Treatment of Ulcerative Colitis

Wojciech Blonski; Anna M. Buchner; Gary R. Lichtenstein


Curr Opin Gastroenterol. 2014;30(1):84-96. 

In This Article

Abstract and Introduction


Purpose of review: Ulcerative colitis is a chronic inflammatory disease of the colon of unknown cause that is characterized by alternating intervals of active and inactive disease in 80–90% of patients. The primary goal of treatment is to induce and maintain remission using therapy tailored to the individual patient. The purpose of this review was to describe the management of ulcerative colitis with emphasis on the use of anti-tumor necrosis factor (TNF) agents.

Recent findings: Recent research has shown that new anti-TNF agents, adalimumab (ADA) and golimumab, are effective in induction of remission and maintenance of remission in patients with extensive ulcerative colitis. In a recent study, infliximab was found to have comparable efficacy to cyclosporine in treatment of acute severe refractory to corticosteroids ulcerative colitis.

Summary: Anti-TNF therapy should be initiated in patients with acute severe refractory to corticosteroids ulcerative colitis and in patients with moderate-to-severe ulcerative colitis who are not responsive to conventional treatment with aminosalicylates, corticosteroids and immune modulators. Alternatives to infliximab are ADA and golimumab. Future research is needed to further assess the long-term efficacy and safety of ADA and golimumab in ulcerative colitis.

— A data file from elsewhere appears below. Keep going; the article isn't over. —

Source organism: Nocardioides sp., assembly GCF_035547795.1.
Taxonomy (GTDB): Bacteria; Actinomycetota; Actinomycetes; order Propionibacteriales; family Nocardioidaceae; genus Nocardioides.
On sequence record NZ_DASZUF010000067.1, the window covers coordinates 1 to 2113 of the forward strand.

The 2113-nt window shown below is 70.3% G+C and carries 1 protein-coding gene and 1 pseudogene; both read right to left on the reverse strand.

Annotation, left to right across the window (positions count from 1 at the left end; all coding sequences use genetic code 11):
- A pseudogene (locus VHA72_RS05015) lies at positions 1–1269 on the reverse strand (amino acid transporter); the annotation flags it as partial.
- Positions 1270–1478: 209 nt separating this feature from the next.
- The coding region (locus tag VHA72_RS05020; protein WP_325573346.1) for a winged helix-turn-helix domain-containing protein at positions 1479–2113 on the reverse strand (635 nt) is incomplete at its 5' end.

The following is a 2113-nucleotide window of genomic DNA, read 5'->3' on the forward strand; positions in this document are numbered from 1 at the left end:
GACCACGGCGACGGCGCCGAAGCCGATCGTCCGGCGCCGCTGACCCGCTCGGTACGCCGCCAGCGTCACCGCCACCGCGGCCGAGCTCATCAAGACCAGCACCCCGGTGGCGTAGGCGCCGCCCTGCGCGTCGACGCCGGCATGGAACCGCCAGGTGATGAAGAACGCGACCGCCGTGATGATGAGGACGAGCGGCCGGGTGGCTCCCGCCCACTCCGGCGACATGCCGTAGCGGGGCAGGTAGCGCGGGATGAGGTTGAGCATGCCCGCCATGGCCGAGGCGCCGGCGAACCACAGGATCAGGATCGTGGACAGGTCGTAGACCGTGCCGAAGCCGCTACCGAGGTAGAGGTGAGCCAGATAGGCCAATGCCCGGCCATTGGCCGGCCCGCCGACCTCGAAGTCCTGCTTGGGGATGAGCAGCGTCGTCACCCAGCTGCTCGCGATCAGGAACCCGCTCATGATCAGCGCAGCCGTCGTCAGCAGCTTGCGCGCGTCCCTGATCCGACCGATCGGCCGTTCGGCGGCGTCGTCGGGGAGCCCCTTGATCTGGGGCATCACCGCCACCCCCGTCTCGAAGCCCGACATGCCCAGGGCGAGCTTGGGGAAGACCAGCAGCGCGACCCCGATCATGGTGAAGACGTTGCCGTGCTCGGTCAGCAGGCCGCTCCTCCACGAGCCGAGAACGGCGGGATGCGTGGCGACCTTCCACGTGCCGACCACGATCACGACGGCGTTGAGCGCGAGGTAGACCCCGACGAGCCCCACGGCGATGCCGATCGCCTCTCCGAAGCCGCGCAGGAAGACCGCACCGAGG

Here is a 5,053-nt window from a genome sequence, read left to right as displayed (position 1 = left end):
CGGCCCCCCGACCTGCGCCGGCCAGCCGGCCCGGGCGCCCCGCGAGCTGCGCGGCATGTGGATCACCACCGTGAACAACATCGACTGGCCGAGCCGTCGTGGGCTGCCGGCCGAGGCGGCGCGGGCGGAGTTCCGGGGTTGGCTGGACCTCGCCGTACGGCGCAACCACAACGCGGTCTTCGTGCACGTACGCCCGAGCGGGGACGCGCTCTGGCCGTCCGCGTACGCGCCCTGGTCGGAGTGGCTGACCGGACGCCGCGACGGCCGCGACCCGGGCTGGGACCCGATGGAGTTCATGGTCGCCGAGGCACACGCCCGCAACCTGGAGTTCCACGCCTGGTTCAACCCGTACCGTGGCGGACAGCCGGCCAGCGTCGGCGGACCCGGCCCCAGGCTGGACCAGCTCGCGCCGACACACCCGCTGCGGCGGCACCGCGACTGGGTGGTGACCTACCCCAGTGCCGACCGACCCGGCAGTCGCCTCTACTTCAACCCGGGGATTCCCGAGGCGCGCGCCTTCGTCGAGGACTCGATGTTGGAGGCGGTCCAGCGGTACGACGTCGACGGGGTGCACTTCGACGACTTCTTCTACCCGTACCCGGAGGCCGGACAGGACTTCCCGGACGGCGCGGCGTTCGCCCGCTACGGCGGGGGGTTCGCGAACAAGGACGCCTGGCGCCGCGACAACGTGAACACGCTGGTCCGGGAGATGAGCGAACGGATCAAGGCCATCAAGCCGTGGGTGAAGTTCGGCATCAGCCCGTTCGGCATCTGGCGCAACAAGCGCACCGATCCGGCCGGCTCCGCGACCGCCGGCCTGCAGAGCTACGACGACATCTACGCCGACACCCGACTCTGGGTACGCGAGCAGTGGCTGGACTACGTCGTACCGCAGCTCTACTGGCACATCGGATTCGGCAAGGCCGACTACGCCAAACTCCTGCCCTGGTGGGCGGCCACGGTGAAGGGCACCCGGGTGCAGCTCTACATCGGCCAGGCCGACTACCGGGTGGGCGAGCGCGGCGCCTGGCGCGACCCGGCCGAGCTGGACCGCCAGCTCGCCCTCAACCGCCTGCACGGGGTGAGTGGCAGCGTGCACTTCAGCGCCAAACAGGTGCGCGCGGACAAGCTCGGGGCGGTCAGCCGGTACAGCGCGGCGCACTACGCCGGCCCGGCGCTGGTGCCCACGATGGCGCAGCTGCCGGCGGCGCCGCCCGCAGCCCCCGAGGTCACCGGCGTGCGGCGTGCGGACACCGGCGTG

Ulcerative colitis is classically characterized by alternating stages of clinically active and inactive disease; a pattern seen in 80–90% of patients.[1,2] According to population-based studies, an intermittent course of the disease occurs in 40–65% of patients after the first disease flare, whereas a continuous course of active disease may be seen in 5–10% of patients.[3,4] Moreover, an analysis of 1161 patients with ulcerative colitis participating in a large population-based cohort study in Scandinavia showed that at the time of initial presentation of the disease, 71% of patients had moderate ulcerative colitis, 20% had mild ulcerative colitis and 9% had severe ulcerative colitis.[5] After 25 years, the cumulative probability of an intermittent disease course of ulcerative colitis was 90%.[2] The colectomy rates were 20 and 30% within 10 and 25 years of disease duration, respectively The treatment of ulcerative colitis is sequential and tailored to the individual patient, as there is no one universally effective medication. Available options include aminosalicylates, corticosteroids, immunosuppressive medications such as azathioprine, 6-mercaptopurine and antitumor necrosis factor α (TNF-α) antibodies.